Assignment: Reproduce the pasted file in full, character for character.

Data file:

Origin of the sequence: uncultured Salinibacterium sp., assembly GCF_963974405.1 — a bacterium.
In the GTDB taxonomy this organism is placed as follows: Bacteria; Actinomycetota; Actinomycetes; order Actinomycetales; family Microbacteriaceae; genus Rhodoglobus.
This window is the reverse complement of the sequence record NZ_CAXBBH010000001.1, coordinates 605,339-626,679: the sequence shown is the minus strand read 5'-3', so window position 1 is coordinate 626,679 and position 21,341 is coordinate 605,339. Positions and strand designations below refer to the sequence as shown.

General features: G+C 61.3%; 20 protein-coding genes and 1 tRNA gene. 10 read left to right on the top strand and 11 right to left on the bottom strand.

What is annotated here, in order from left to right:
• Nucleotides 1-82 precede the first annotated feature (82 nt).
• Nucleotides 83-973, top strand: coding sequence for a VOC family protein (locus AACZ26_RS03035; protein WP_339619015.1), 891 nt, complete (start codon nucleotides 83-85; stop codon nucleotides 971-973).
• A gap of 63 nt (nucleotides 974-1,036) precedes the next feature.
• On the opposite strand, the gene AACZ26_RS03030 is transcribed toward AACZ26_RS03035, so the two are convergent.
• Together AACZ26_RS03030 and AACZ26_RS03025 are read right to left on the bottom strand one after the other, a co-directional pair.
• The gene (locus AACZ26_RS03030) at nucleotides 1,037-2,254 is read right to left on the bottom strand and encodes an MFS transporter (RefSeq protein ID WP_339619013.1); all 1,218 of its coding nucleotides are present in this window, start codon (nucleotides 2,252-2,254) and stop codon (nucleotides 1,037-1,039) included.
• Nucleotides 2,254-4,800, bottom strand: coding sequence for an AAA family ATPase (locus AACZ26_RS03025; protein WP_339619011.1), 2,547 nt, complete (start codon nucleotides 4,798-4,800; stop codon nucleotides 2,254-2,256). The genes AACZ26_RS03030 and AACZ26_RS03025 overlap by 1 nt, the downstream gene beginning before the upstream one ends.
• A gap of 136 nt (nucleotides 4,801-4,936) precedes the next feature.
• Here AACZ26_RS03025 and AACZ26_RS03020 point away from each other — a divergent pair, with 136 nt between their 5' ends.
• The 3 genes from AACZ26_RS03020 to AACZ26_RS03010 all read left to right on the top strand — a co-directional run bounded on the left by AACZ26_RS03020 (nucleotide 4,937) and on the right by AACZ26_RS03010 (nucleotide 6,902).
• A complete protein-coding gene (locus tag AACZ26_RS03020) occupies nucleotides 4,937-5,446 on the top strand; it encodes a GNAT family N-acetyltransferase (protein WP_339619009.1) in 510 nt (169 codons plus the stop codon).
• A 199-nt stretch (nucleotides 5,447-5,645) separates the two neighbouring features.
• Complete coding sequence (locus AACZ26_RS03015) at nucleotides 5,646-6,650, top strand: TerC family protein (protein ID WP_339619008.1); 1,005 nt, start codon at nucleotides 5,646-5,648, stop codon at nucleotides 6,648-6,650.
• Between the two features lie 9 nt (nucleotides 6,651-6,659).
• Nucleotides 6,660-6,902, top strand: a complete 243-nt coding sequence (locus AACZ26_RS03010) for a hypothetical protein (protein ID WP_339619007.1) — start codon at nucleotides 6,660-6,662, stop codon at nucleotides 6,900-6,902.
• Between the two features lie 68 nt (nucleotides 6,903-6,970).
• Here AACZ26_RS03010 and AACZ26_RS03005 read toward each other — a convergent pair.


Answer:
Origin of the sequence: uncultured Salinibacterium sp., assembly GCF_963974405.1 — a bacterium.
In the GTDB taxonomy this organism is placed as follows: Bacteria; Actinomycetota; Actinomycetes; order Actinomycetales; family Microbacteriaceae; genus Rhodoglobus.
This window is the reverse complement of the sequence record NZ_CAXBBH010000001.1, coordinates 605,339-626,679: the sequence shown is the minus strand read 5'-3', so window position 1 is coordinate 626,679 and position 21,341 is coordinate 605,339. Positions and strand designations below refer to the sequence as shown.

General features: G+C 61.3%; 20 protein-coding genes and 1 tRNA gene. 10 read left to right on the top strand and 11 right to left on the bottom strand.

What is annotated here, in order from left to right:
• Nucleotides 1-82 precede the first annotated feature (82 nt).
• Nucleotides 83-973, top strand: coding sequence for a VOC family protein (locus AACZ26_RS03035; protein WP_339619015.1), 891 nt, complete (start codon nucleotides 83-85; stop codon nucleotides 971-973).
• A gap of 63 nt (nucleotides 974-1,036) precedes the next feature.
• On the opposite strand, the gene AACZ26_RS03030 is transcribed toward AACZ26_RS03035, so the two are convergent.
• Together AACZ26_RS03030 and AACZ26_RS03025 are read right to left on the bottom strand one after the other, a co-directional pair.
• The gene (locus AACZ26_RS03030) at nucleotides 1,037-2,254 is read right to left on the bottom strand and encodes an MFS transporter (RefSeq protein ID WP_339619013.1); all 1,218 of its coding nucleotides are present in this window, start codon (nucleotides 2,252-2,254) and stop codon (nucleotides 1,037-1,039) included.
• Nucleotides 2,254-4,800, bottom strand: coding sequence for an AAA family ATPase (locus AACZ26_RS03025; protein WP_339619011.1), 2,547 nt, complete (start codon nucleotides 4,798-4,800; stop codon nucleotides 2,254-2,256). The genes AACZ26_RS03030 and AACZ26_RS03025 overlap by 1 nt, the downstream gene beginning before the upstream one ends.
• A gap of 136 nt (nucleotides 4,801-4,936) precedes the next feature.
• Here AACZ26_RS03025 and AACZ26_RS03020 point away from each other — a divergent pair, with 136 nt between their 5' ends.
• The 3 genes from AACZ26_RS03020 to AACZ26_RS03010 all read left to right on the top strand — a co-directional run bounded on the left by AACZ26_RS03020 (nucleotide 4,937) and on the right by AACZ26_RS03010 (nucleotide 6,902).
• A complete protein-coding gene (locus tag AACZ26_RS03020) occupies nucleotides 4,937-5,446 on the top strand; it encodes a GNAT family N-acetyltransferase (protein WP_339619009.1) in 510 nt (169 codons plus the stop codon).
• A 199-nt stretch (nucleotides 5,447-5,645) separates the two neighbouring features.
• Complete coding sequence (locus AACZ26_RS03015) at nucleotides 5,646-6,650, top strand: TerC family protein (protein ID WP_339619008.1); 1,005 nt, start codon at nucleotides 5,646-5,648, stop codon at nucleotides 6,648-6,650.
• Between the two features lie 9 nt (nucleotides 6,651-6,659).
• Nucleotides 6,660-6,902, top strand: a complete 243-nt coding sequence (locus AACZ26_RS03010) for a hypothetical protein (protein ID WP_339619007.1) — start codon at nucleotides 6,660-6,662, stop codon at nucleotides 6,900-6,902.
• Between the two features lie 68 nt (nucleotides 6,903-6,970).
• Here AACZ26_RS03010 and AACZ26_RS03005 read toward each other — a convergent pair.